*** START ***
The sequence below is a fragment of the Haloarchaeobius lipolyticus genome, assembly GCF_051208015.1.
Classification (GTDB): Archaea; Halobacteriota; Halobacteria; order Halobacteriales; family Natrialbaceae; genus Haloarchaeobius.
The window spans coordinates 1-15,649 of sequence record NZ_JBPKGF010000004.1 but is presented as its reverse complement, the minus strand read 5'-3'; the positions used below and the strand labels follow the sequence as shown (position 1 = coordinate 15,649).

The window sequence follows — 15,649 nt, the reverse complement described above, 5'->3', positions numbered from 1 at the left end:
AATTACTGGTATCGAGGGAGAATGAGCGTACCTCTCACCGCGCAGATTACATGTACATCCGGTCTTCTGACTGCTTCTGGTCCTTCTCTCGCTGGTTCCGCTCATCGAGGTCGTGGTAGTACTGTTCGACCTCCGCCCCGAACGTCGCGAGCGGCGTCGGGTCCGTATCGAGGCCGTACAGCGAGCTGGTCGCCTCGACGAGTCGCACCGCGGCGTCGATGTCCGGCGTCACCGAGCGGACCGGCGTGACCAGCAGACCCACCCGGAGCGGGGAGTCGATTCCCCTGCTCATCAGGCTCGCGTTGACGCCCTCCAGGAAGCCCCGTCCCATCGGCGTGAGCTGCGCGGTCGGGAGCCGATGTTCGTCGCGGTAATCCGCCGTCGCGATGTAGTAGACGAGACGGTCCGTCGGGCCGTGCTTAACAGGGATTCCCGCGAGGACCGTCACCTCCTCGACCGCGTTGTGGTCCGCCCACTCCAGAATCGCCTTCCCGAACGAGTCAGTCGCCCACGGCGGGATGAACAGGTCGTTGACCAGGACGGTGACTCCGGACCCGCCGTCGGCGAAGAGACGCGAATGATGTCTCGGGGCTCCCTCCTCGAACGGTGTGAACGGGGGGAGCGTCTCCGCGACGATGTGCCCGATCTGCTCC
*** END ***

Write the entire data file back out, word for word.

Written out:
The sequence below is a fragment of the Haloarchaeobius lipolyticus genome, assembly GCF_051208015.1.
Classification (GTDB): Archaea; Halobacteriota; Halobacteria; order Halobacteriales; family Natrialbaceae; genus Haloarchaeobius.
The window spans coordinates 1-15,649 of sequence record NZ_JBPKGF010000004.1 but is presented as its reverse complement, the minus strand read 5'-3'; the positions used below and the strand labels follow the sequence as shown (position 1 = coordinate 15,649).

The window sequence follows — 15,649 nt, the reverse complement described above, 5'->3', positions numbered from 1 at the left end:
AATTACTGGTATCGAGGGAGAATGAGCGTACCTCTCACCGCGCAGATTACATGTACATCCGGTCTTCTGACTGCTTCTGGTCCTTCTCTCGCTGGTTCCGCTCATCGAGGTCGTGGTAGTACTGTTCGACCTCCGCCCCGAACGTCGCGAGCGGCGTCGGGTCCGTATCGAGGCCGTACAGCGAGCTGGTCGCCTCGACGAGTCGCACCGCGGCGTCGATGTCCGGCGTCACCGAGCGGACCGGCGTGACCAGCAGACCCACCCGGAGCGGGGAGTCGATTCCCCTGCTCATCAGGCTCGCGTTGACGCCCTCCAGGAAGCCCCGTCCCATCGGCGTGAGCTGCGCGGTCGGGAGCCGATGTTCGTCGCGGTAATCCGCCGTCGCGATGTAGTAGACGAGACGGTCCGTCGGGCCGTGCTTAACAGGGATTCCCGCGAGGACCGTCACCTCCTCGACCGCGTTGTGGTCCGCCCACTCCAGAATCGCCTTCCCGAACGAGTCAGTCGCCCACGGCGGGATGAACAGGTCGTTGACCAGGACGGTGACTCCGGACCCGCCGTCGGCGAAGAGACGCGAATGATGTCTCGGGGCTCCCTCCTCGAACGGTGTGAACGGGGGGAGCGTCTCCGCGACGATGTGCCCGATCTGCTCC